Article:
Asahi first tabled its offer in February and the pair have since been in exclusive talks.
The deal is dependent on the completion of the SABMiller takeover, which is set to go through in the second half of the year.
Asahi’s offer includes the Peroni, Grolsch and Meantime brands, as well as SABMiller’s Italian, Dutch and British operations that make and distribute the brands.
It also includes the global rights to the Grolsch, Peroni and Meantime brands, except in the US.
Asahi said on unveiling its offer in February that it had been looking to grow internationally “for some time”, adding that it hoped the deal would help the group “expand its growth platform in Europe and become a global player with a distinct position”.
Buying Peroni and Grolsch would allow Asahi to tap into growth outside a declining Japanese lager market, where it has a 38% share.
AB InBev confirmed it was putting Peroni, Grolsch and its Meantime brewery on the sale block in December, less than a month after formally agreeing the SABMiller takeover following protracted talks.
It is seeking to get the green light from authorities for the deal, which marks the largest takeover of a UK-based firm as well as the fourth biggest in global corporate history.
AB InBev has already announced the sale of SABMiller’s US joint venture, with partner Molson Coors agreeing to buy the remaining 58% stake in MillerCoors for €12bn.
SAB has invested heavily in Peroni in recent years, marketing the brand across Europe and the US to help cement the lager as a global brand, alongside Grolsch.
A sale of the Meantime brewery in Greenwich will bring to a close a brief spell under SAB’s ownership after it was bought by the group last May. SAB, which was founded in South Africa, snapped it up under plans to tap into the burgeoning UK craft beer market.
Meantime was founded 15 years ago by brewer Alastair Hook and its most popular brews include London Lager, London Pale Ale and London Porter.
Sandwich chain, which started as a single shop in London’s Hampstead, opened 36 new branches worldwide last year, taking the total to 399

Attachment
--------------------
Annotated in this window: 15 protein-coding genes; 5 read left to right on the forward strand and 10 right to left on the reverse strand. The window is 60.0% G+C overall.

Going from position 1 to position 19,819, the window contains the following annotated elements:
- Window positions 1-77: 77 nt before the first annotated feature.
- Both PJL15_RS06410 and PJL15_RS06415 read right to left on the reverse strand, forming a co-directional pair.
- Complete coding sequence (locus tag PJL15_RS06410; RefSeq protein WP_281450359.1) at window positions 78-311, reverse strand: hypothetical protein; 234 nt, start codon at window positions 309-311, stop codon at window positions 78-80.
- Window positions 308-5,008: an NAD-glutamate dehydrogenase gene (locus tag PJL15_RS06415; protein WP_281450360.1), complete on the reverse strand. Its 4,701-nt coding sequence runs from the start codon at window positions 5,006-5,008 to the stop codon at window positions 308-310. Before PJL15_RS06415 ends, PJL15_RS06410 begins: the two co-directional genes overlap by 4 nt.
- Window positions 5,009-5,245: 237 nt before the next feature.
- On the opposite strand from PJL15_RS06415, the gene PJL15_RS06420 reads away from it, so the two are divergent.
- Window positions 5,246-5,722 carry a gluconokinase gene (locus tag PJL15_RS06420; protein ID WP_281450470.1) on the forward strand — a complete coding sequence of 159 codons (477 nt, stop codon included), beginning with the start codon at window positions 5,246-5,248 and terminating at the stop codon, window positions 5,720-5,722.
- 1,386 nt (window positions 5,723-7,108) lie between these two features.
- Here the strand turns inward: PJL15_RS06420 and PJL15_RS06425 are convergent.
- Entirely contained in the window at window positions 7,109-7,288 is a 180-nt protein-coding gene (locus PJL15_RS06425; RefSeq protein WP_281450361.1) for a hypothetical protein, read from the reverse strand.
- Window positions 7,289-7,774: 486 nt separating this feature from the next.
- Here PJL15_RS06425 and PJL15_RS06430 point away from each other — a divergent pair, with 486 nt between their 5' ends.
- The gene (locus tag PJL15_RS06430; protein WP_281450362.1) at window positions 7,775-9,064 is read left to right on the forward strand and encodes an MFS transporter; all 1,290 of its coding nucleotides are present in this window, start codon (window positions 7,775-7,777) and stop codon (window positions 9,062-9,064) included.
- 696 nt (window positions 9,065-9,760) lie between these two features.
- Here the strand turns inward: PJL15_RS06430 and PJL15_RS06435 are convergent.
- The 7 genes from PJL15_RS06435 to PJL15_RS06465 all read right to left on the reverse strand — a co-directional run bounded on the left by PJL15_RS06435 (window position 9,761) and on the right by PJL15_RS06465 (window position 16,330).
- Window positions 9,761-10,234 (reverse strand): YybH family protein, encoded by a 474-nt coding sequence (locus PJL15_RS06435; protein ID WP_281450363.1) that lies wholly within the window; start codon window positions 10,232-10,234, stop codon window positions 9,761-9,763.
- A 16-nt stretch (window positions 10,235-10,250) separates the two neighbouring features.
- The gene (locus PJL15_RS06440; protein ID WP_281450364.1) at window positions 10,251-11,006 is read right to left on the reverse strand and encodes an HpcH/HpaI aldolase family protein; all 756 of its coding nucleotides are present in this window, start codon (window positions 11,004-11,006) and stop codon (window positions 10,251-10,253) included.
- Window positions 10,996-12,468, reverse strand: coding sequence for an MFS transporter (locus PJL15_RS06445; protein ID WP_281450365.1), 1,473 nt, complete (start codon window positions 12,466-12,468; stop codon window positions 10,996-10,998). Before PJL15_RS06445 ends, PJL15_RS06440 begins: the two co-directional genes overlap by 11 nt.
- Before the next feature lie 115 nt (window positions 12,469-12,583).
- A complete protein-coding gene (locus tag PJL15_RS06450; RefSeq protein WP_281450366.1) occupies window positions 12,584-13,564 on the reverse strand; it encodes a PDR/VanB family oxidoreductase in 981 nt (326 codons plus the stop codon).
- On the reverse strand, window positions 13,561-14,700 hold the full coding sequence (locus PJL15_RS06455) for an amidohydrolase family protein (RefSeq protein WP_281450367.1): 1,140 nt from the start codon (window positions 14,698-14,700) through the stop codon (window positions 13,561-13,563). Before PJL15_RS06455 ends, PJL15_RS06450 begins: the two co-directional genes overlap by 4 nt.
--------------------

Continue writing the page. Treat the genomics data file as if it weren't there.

Vegetarian options, the craze for avocados and booming business in the US helped Pret A Manger serve up record sales last year.
The sandwich chain’s sales for the year to December rose 13.9% to £676.2m with sales at branches open a year or more up 7.5%. Earnings before interest, tax and other items increased 14.5% to £84.3m.
Sales of vegetarian products saw double-digit growth as customers sought to cut down on meat. Pret sold 17,000 each week of a new beetroot, squash and feta salad, outstripping chicken and salmon options. Avocados, in favour with trendy foodies, were the chain’s fastest-growing ingredient, with customers consuming 5m of them in salads and sandwiches last year.
Clive Schlee, Pret’s chief executive, said almost 10,000 customers voted on social media on options for improving the chain’s vegetarian range. Pret will convert a branch in London’s Soho into a veggie shop and branches of the privately owned chain will sell two vegetarian special options each month over the summer.
Schlee said: “Last year thousands of customers told us they were trying to eat less meat. This year we have challenged ourselves to increase our vegetarian options in all shops, as well as opening a veggie-only pop-up shop to learn more from our customers.”